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Learning in the open

This post is part of the Green Web Fellowship. Fellows are exploring the intersection of digital rights and climate justice; and are reflecting honestly on what they learn. More about the fellowship and the fellows.

What we learned from our 2023 fellows

Green Web Foundation fellows 2023: Gabriela Eslava Bejarano, Kevin Webb, Camila Nobrega, Catherine Muya, Nahuai Badiola

Our 2023 fellowship ran between Feb and Oct 2023. During that time, our five fellows, Camila, Catherine, Gabriela, Kevin and Nahuai learned together about the intersection of digital rights and climate justice. One of the aims of the fellowship is to openly and honestly explore new ideas about what powers control the internet, how it is fueled, and what we can do about it.

But it’s not just our fellows that learn throughout this process. We all do. Those of us working at Green Web Foundation, those involved in making the fellowship happen through funding or guest speaking, or those following along also learn by proxy.

In this blog we reflect on a few of the things each of the fellows shared and taught us. Things that got us thinking differently about how digital rights and climate justice overlap. We also collate the outputs from the fellows into one handy place.

Camila Nobrega

Quick recap

Introducing Camila. Camila’s posts:

Camila’s project: ‘Have you seen a submarine cable’ workshop, encounters to build collective investigations, starting from specific cases like a submarine cable that was damaged.

Further work –

A few things that resonated with us

Grounding the fellowship project in a story

An internet cable that broke down, and denied the island of Toga internet for weeks. Telling one story heard from multiple perspectives can be powerful, but opening spaces to build a new process of investigation and collaboration as a first step can be even more powerful. This kind of storytelling shows the need to work at this intersection, and also shows how important it is to engage people accordingly.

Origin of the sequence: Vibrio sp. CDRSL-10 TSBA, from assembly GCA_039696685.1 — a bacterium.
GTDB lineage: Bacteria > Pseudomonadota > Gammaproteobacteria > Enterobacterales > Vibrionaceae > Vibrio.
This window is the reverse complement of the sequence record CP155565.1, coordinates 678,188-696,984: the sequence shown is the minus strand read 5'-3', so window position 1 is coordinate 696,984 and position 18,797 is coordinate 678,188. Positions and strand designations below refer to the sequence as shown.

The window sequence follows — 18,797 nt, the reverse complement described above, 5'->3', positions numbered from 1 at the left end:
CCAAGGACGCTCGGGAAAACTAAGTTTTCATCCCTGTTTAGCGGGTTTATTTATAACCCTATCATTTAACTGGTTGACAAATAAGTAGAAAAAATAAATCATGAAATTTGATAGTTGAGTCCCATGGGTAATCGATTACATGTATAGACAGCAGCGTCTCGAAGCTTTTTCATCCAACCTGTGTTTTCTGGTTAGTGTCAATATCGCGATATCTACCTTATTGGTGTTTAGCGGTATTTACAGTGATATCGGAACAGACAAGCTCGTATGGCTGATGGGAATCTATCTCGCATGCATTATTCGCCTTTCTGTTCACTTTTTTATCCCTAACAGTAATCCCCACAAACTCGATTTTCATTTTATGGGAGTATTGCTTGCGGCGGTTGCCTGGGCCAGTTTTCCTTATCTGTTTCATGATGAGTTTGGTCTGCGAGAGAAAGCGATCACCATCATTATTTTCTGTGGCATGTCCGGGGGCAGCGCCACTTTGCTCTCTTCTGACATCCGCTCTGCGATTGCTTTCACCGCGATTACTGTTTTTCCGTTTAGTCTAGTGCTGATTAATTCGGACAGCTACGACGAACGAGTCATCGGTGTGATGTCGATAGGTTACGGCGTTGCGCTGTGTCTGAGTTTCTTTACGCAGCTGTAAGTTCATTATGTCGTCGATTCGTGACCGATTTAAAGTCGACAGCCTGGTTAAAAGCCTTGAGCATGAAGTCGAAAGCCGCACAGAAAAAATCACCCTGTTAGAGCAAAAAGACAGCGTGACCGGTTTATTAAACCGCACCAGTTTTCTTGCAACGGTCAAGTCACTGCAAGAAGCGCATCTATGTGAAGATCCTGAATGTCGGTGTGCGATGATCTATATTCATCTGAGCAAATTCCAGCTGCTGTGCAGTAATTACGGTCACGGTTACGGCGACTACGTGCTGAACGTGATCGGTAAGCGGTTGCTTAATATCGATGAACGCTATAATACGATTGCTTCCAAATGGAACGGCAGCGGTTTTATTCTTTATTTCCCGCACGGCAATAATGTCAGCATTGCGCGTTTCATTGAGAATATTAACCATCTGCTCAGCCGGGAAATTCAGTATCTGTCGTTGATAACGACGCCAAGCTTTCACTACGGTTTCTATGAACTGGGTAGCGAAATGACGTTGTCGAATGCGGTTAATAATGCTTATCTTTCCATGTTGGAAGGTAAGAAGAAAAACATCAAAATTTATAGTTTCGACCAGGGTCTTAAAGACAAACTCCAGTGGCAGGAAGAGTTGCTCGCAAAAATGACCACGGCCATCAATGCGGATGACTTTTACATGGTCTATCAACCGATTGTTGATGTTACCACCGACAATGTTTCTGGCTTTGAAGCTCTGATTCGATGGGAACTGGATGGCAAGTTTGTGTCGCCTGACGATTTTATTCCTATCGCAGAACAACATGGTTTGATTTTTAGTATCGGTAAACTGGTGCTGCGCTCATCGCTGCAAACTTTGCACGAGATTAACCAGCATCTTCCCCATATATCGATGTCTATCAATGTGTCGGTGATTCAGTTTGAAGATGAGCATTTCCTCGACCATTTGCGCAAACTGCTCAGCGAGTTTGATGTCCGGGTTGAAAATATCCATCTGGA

“Materialising” the internet is a good strategy to bring awareness to these topics

Infrastructure. Megaproject. Big words that seem distant. But that in practice depend on land, territory, water, and other common goods. That´s how it works with any large-scale project, the result of massive demands, such as hydropower dams, mining sites. So it happens with the internet, and all the data infrastructure around it.

“Have you ever seen a submarine cable anyway?”

Submarine cables sustain more than 90% of the global internet infrastructure. While many studies focus on security issues behind it (such as this publication by the European Parliament from 2022), there is a lack of research on connections between digital infrastructure and its own dependency on other mega structures. Namely, energy generation, mineral extraction, land ownership.

Catherine Muya

Quick recap

Introducing Catherine. Catherine’s posts:

Catherine’s project – Safer Green Voices – finds out the existing challenges of digital safety and security of climate activists in sub Saharan Africa.

A few things that resonated with us

The digital rights community has a blind spot on climate justice

Whilst working as a program officer at ARTICLE 19, Catherine observed that none of her work looked directly at climate activists or how they were engaging with the digital environment. Nor has she come across such information from partners. She demonstrated that the digital rights community has a lot of knowledge, but it’s sometimes not disseminated to communities that need it. The fellowship definitely ignited her desire to walk down this digital path illuminating the greening star (in her own words!).

Different ways in which the digital transformation intersects with climate in Africa

Digital transformation in Africa is projected to lead to economic growth of up to $180 billion by 2030. However, it is estimated that the ICT sector contributes at least 1.4% of global greenhouse gas emissions. The International Renewable Energy Agency also reports that several African countries are making steps through creation of policies, regulations and investment promotion to use renewable energy such as solar, wind and Hydro energy. For example, Kenya has more renewable generation than Iceland and many other places. Digitalisation increases the types and frequency of digital risks to climate activists as well.

New doors for collaboration

The intersection of climate justice and digital rights is opening doors to new collaborations. For example through MozFest Kenya and Catherine’s new role at GIZ that is looking into emissions/ environmental impact of technology in Sub-Saharan Africa.

Gabriela Eslava Bejarano

Quick recap

Introducing Gabriela. Gabriela’s posts:

Gabriela’s project – In the Clouds Lab, an experimental digital ‘place’ for dialogue to explore how digital rights can be a tool for climate justice, especially when thinking about climate adaptation and the limits and challenges this may have.

A few things that resonated with us

Strategic litigation needs to follow enforcement to make the most of the victory